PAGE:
National Trust Eastbury Manor House

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Elizabethan merchant’s house and gardens in Barking, reputedly where the Gunpowder Plot was first contrived

Eastbury Manor House is a fine example of an Elizabethan building situated in the London Borough of Barking and Dagenham in Greater London, England. The House is in the ownership of the National Trust.

The land on which Eastbury House now stands was once part of the demesne of Barking Abbey. It was built in 1570s by a wealthy merchant Clement Sisley, who purchased the land after the dissolution of Barking Abbey. It probably was the first brick built building in the area at that time, it had glass windows and very high chimneys, indicating the wealth of the house owner. Glass was probably imported from Italy as at that time English glass was relatively poor in quality. A dendrochronology survey dates a timber framework to 1566 and there is documentary evidence which describes the dates 1572 carved in the brickwork and 1573 on a lead water spout indicating finishing touches to the building.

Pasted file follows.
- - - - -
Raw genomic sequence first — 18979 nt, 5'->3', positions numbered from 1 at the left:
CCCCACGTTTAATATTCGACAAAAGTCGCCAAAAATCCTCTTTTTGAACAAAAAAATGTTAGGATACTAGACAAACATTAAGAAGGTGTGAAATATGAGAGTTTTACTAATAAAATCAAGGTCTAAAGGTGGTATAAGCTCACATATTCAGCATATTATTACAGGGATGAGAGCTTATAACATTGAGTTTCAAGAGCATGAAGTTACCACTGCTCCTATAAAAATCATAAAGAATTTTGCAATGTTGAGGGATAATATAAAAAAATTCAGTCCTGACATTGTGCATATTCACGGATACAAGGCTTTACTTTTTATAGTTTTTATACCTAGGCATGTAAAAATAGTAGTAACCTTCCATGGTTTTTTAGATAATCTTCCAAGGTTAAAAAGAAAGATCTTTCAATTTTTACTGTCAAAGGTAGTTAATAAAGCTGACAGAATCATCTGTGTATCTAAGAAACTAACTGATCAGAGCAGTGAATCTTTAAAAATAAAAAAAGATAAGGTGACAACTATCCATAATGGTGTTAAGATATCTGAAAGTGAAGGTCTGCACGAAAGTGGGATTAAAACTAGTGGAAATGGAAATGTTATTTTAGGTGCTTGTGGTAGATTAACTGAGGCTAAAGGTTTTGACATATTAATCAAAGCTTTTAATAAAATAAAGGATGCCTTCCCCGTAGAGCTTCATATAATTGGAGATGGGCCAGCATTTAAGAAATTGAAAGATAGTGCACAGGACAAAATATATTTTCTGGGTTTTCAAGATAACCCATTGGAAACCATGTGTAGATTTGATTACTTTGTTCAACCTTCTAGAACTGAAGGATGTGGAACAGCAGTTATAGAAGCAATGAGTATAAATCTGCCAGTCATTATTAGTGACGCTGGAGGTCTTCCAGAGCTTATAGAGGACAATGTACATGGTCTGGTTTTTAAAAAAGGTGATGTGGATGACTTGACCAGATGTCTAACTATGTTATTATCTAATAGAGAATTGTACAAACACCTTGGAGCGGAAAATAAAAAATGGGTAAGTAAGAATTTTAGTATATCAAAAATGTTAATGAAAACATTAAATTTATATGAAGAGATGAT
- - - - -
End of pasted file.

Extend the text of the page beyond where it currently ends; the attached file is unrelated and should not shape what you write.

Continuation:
Eastbury Manor House is now managed by London Borough of Barking and Dagenham but it is a part of the National Trust. The House has been given Grade I listed status in 1954. It is open to the public on Mondays, Tuesdays and first and the second Saturdays of every month.

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